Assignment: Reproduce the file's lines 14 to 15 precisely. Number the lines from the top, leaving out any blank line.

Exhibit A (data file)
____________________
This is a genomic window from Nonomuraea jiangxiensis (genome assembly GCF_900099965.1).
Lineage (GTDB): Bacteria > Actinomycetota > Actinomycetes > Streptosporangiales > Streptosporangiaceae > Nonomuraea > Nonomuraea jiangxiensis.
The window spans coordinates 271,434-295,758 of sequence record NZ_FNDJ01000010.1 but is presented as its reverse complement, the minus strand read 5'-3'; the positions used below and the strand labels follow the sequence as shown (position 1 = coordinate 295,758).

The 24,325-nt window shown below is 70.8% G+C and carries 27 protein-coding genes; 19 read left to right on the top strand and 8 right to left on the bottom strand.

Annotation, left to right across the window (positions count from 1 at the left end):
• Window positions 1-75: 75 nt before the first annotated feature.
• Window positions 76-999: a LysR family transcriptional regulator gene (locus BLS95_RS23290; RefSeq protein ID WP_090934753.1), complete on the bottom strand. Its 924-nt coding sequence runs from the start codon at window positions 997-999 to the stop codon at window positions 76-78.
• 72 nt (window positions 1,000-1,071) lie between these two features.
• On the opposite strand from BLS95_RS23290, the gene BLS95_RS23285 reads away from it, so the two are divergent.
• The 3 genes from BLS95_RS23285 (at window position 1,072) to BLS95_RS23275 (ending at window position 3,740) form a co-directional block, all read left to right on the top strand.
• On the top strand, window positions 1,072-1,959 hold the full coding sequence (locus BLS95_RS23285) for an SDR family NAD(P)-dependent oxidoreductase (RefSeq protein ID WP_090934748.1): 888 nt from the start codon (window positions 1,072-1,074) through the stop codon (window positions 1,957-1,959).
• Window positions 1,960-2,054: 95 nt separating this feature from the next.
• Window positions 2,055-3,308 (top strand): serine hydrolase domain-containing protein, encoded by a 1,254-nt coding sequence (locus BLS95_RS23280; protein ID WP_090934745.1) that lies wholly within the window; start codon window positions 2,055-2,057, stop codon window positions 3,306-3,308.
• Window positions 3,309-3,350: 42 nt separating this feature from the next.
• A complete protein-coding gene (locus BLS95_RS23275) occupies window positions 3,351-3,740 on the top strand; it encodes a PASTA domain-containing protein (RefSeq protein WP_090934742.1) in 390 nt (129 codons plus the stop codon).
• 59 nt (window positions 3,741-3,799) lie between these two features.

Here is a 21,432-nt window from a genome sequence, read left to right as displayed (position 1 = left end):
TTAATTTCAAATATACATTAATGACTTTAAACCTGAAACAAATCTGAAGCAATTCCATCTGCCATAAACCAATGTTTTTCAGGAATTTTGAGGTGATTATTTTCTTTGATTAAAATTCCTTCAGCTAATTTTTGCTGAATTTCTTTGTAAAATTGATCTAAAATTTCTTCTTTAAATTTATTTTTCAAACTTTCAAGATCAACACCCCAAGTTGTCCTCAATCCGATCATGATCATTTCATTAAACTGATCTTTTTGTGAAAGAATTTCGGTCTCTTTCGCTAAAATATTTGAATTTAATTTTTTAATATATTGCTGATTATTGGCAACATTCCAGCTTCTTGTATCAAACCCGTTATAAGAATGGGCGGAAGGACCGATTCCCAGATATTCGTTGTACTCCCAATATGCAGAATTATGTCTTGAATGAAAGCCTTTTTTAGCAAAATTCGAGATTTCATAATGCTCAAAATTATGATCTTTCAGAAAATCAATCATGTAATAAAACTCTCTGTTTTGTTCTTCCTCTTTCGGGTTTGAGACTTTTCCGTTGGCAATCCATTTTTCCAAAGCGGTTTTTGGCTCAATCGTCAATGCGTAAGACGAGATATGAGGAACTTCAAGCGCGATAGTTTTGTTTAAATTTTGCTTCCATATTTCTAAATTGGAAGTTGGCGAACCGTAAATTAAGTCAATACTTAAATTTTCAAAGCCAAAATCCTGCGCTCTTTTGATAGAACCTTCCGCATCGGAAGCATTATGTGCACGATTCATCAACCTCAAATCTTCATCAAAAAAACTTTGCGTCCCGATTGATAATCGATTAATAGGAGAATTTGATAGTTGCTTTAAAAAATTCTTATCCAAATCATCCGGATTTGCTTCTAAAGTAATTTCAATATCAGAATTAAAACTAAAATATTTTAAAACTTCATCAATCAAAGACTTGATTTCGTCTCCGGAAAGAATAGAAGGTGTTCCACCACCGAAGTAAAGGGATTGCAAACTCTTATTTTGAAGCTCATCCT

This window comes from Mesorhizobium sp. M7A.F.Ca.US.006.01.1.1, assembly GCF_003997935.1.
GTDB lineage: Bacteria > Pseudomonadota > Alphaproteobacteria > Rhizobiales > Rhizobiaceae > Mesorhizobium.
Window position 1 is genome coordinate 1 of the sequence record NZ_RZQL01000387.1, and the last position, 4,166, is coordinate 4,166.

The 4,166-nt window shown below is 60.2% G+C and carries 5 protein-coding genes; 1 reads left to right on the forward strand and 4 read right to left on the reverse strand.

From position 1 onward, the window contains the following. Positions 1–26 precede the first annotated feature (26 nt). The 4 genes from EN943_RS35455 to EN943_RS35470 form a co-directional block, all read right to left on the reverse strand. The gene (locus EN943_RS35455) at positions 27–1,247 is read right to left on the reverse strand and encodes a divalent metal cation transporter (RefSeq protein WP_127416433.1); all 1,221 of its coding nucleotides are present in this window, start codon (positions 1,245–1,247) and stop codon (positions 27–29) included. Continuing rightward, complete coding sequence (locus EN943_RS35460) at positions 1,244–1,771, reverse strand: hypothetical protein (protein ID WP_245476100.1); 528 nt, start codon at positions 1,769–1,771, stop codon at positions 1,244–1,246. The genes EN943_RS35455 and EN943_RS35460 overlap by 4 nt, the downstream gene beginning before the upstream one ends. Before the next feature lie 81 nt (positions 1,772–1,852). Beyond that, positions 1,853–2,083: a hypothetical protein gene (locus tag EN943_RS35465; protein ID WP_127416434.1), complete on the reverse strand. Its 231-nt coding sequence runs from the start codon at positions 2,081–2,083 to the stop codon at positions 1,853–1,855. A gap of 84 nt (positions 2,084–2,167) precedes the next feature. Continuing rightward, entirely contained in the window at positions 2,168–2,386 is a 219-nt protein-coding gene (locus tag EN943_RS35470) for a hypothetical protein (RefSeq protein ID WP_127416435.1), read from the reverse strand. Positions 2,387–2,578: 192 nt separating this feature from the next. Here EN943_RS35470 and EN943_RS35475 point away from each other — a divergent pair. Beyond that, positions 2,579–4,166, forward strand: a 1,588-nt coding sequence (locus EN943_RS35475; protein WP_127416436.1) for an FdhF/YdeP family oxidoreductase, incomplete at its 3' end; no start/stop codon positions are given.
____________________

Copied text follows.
• Window positions 3,309-3,350: 42 nt separating this feature from the next.
• A complete protein-coding gene (locus BLS95_RS23275) occupies window positions 3,351-3,740 on the top strand; it encodes a PASTA domain-containing protein (RefSeq protein WP_090934742.1) in 390 nt (129 codons plus the stop codon).